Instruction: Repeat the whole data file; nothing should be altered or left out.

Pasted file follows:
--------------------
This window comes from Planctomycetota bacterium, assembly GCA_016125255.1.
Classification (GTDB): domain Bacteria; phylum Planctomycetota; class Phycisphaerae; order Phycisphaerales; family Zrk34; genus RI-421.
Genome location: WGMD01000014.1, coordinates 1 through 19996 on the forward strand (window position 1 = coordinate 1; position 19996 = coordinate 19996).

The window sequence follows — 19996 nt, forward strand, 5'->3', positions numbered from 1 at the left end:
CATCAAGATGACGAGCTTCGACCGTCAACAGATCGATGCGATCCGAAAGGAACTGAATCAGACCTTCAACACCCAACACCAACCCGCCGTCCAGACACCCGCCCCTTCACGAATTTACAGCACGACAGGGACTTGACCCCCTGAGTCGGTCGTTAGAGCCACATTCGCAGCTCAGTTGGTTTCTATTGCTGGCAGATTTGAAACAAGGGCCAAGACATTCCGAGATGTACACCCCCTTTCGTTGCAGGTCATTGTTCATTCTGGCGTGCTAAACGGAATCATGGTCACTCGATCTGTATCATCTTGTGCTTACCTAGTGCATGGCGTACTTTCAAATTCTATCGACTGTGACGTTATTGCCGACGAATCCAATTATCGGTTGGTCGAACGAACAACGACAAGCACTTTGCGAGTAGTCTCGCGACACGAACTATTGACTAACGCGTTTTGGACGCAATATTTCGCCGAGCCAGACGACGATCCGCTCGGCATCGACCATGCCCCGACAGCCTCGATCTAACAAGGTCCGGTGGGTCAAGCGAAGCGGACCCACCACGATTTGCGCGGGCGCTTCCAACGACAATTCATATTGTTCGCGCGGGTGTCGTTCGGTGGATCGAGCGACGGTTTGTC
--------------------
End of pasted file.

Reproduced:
This window comes from Planctomycetota bacterium, assembly GCA_016125255.1.
Classification (GTDB): domain Bacteria; phylum Planctomycetota; class Phycisphaerae; order Phycisphaerales; family Zrk34; genus RI-421.
Genome location: WGMD01000014.1, coordinates 1 through 19996 on the forward strand (window position 1 = coordinate 1; position 19996 = coordinate 19996).

The window sequence follows — 19996 nt, forward strand, 5'->3', positions numbered from 1 at the left end:
CATCAAGATGACGAGCTTCGACCGTCAACAGATCGATGCGATCCGAAAGGAACTGAATCAGACCTTCAACACCCAACACCAACCCGCCGTCCAGACACCCGCCCCTTCACGAATTTACAGCACGACAGGGACTTGACCCCCTGAGTCGGTCGTTAGAGCCACATTCGCAGCTCAGTTGGTTTCTATTGCTGGCAGATTTGAAACAAGGGCCAAGACATTCCGAGATGTACACCCCCTTTCGTTGCAGGTCATTGTTCATTCTGGCGTGCTAAACGGAATCATGGTCACTCGATCTGTATCATCTTGTGCTTACCTAGTGCATGGCGTACTTTCAAATTCTATCGACTGTGACGTTATTGCCGACGAATCCAATTATCGGTTGGTCGAACGAACAACGACAAGCACTTTGCGAGTAGTCTCGCGACACGAACTATTGACTAACGCGTTTTGGACGCAATATTTCGCCGAGCCAGACGACGATCCGCTCGGCATCGACCATGCCCCGACAGCCTCGATCTAACAAGGTCCGGTGGGTCAAGCGAAGCGGACCCACCACGATTTGCGCGGGCGCTTCCAACGACAATTCATATTGTTCGCGCGGGTGTCGTTCGGTGGATCGAGCGACGGTTTGTC